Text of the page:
## Wednesday, July 30, 2008

### From the Integers to Infinite Series

In the upcoming fall semester I will be taking the first year graduate analysis class. Hopefully, this class will be more "rewarding" than the undergraduate analysis sequence I completed last year. The undergraduate sequence was not a total waste of time since I actually did learn some new things, but the class moved so slowly and the test were not all that difficult. I never really had to exert myself in order to obtain my A. As a result in the second semester I tried to get a 100% on every assignment and test. I almost achieved this goal, however, I did not make a small clarification on one of my proof thus resulting in me losing 1 or 2 point for the problem.

The graduate class will be using the same book as the undergraduate sequence. However, we will hopefully cover all of the sections. Last year the professor would pick and choose which topics he though were necessary and possible for the majority of the class to understand. As a result some of our proofs were longer than needed but I suppose knowing multiple ways to prove something isn't all that bad.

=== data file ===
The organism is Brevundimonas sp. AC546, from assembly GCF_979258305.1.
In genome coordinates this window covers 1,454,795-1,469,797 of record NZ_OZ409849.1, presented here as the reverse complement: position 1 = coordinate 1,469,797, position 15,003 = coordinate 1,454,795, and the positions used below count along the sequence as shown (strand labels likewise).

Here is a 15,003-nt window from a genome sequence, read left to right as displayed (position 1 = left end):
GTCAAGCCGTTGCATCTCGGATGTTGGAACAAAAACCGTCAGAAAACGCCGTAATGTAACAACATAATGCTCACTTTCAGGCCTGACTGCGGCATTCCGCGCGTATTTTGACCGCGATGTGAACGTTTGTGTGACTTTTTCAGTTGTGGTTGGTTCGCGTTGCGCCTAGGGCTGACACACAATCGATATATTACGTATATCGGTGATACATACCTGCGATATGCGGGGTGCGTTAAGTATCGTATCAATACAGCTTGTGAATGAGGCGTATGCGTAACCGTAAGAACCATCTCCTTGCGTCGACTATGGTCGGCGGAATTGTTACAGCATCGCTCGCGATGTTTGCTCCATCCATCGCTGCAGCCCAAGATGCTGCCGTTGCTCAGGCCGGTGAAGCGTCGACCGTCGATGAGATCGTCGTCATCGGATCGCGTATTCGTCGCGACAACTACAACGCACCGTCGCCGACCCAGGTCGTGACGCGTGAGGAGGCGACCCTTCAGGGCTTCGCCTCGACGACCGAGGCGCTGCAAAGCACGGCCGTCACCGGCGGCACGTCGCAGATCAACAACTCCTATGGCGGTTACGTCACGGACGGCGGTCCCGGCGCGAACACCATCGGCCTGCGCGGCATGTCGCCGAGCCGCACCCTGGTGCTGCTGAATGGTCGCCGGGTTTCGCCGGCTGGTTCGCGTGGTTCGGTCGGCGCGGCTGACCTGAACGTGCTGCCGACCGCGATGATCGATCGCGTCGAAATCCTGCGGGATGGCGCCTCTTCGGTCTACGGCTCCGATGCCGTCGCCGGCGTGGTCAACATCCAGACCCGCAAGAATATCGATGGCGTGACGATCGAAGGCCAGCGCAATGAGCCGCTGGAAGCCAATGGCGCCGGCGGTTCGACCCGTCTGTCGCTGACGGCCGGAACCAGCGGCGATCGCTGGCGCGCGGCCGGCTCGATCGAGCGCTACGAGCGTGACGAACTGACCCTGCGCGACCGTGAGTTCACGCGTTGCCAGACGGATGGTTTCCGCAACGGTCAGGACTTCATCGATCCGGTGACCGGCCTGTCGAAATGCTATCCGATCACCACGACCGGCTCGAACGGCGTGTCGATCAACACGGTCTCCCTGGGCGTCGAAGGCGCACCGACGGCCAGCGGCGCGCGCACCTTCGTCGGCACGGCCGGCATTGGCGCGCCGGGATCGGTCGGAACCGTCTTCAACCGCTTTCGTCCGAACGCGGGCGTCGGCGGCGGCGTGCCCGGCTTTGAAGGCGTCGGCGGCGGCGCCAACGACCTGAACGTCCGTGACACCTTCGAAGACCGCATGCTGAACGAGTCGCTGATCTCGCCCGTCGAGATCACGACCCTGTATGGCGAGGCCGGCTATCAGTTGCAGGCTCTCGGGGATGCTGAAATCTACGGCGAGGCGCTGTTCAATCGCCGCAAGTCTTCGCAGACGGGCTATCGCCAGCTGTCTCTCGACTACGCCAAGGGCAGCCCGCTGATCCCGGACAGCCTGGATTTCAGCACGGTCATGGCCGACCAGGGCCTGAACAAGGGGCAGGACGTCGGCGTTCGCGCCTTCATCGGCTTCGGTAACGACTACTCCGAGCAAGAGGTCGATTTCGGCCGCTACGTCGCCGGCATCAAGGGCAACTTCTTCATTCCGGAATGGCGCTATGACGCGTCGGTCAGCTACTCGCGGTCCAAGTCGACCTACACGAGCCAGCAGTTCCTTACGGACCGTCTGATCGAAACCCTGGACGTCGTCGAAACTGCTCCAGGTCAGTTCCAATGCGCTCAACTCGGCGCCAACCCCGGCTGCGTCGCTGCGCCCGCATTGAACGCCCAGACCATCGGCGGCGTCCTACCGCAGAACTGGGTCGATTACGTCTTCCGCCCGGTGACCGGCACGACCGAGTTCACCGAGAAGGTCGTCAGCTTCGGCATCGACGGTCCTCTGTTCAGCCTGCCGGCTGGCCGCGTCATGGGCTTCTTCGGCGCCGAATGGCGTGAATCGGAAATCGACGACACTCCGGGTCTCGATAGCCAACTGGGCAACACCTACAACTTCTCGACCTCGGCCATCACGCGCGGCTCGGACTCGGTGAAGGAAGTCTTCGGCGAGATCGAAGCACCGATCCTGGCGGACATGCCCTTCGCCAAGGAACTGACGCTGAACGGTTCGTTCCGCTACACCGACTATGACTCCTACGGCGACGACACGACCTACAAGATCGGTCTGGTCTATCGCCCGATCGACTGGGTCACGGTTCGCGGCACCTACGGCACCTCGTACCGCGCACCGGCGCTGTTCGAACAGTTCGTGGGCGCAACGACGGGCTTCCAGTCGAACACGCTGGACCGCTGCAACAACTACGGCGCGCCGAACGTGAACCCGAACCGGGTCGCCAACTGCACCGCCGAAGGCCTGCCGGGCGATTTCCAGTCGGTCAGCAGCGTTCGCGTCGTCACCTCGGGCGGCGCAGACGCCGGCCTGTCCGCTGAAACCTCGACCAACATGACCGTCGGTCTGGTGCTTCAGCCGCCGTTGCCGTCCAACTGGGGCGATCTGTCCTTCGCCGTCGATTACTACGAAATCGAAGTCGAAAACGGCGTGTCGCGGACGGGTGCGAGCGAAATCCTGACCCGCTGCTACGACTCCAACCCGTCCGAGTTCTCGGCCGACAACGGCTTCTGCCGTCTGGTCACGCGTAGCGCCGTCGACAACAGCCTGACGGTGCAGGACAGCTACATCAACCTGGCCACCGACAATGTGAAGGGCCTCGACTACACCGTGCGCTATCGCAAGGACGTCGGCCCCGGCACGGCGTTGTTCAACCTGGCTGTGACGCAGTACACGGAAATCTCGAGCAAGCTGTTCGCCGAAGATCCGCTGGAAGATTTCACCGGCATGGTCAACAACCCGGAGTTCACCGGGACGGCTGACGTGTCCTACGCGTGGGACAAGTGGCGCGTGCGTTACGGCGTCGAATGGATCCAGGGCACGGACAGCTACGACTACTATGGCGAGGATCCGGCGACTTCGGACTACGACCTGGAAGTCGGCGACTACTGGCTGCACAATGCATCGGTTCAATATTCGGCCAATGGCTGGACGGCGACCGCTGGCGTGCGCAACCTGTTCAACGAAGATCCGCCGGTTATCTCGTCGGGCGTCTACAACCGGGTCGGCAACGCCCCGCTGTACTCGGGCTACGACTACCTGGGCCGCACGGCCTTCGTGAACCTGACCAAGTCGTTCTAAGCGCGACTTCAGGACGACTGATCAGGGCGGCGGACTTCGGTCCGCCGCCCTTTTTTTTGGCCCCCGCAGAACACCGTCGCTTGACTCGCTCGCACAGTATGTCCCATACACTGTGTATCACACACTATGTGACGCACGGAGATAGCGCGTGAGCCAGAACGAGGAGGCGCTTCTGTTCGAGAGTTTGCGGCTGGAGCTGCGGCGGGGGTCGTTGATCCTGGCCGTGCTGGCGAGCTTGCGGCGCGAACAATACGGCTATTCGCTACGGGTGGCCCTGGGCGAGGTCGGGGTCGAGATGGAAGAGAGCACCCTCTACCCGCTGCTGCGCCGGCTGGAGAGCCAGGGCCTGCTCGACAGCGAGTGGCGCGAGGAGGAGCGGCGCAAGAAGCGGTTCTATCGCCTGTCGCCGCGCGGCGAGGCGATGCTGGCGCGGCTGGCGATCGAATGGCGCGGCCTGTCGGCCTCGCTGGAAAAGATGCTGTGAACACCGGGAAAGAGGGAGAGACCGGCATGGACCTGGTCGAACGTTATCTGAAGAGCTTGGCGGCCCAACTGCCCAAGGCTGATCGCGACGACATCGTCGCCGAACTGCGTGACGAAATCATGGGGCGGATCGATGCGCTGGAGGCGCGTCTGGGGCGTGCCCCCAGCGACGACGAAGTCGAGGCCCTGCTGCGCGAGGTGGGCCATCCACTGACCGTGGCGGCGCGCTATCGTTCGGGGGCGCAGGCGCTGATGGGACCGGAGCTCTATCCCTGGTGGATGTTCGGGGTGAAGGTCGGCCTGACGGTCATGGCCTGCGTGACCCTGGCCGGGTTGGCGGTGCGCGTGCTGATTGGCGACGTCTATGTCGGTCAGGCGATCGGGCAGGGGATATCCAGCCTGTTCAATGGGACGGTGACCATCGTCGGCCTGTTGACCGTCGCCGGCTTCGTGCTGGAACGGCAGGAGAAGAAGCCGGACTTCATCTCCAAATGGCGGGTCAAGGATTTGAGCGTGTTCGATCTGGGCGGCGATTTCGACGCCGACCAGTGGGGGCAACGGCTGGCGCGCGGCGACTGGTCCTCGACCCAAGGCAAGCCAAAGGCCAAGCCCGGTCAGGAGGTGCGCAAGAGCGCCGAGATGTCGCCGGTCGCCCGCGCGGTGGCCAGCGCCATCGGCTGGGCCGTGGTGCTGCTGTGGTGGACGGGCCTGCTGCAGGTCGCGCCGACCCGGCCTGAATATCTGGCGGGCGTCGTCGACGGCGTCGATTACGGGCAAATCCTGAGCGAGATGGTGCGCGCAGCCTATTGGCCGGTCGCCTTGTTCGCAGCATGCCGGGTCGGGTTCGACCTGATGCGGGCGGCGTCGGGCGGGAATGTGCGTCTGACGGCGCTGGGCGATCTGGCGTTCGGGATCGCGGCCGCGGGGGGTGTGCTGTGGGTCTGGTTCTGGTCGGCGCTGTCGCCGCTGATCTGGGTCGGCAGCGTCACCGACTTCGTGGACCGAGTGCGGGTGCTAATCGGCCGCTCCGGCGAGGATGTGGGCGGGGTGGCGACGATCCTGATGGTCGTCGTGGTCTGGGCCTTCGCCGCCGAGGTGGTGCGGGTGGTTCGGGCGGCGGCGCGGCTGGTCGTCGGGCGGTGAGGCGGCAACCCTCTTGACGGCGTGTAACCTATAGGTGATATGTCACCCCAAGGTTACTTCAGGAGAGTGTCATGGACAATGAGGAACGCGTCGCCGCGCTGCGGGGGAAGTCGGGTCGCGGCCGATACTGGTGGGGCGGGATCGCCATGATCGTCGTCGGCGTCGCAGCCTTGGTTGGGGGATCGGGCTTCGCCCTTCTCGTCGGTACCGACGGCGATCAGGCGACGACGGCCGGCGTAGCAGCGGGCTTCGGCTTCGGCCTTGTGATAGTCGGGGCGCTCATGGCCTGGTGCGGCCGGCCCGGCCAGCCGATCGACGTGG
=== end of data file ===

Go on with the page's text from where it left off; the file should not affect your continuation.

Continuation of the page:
Right now I am reading through as many chapters as I can and working all the exercises. My only requirement is that I can only be working on problems from at most two different chapters and that I can only be reading one chapter ahead of the problems I am solving. So basically right now I am working problems from chapter 2 and 3, and reading chapter 4. I am almost done with the problems from chapter 3, but the ones from chapter 2 are going to take a little more time. I suppose that it has to do with the fact that dealing with topology is still a little "new" to me.

Tomorrow I will hopefully be able to do the following problems:

1) Suppose $\{p_n\}$ is a Cauchy sequence in a metric space $X$, and some subsequence $\{p_{n_i}\}$ converges to a point $p\in{X}$. Prove that the full sequence $\{p_n\}$ converges to $p$.
2) Let $\{E_n\}$ be a sequence of closed, nonempty, bounded sets in a complete metric space $X$. Also $E_{n+1}\subset E_n$ and $\displaystyle\lim_{n\to\infty} diam E_n=0$. Prove that $\bigcap_{n=1}^\infty E_n$ contains exactly one point.

I will eventually get around to making a post about my REU in Michigan. Sorry to disappoint, but I just need some more time to better collect my thought on this topic so that I will have a post worth reading.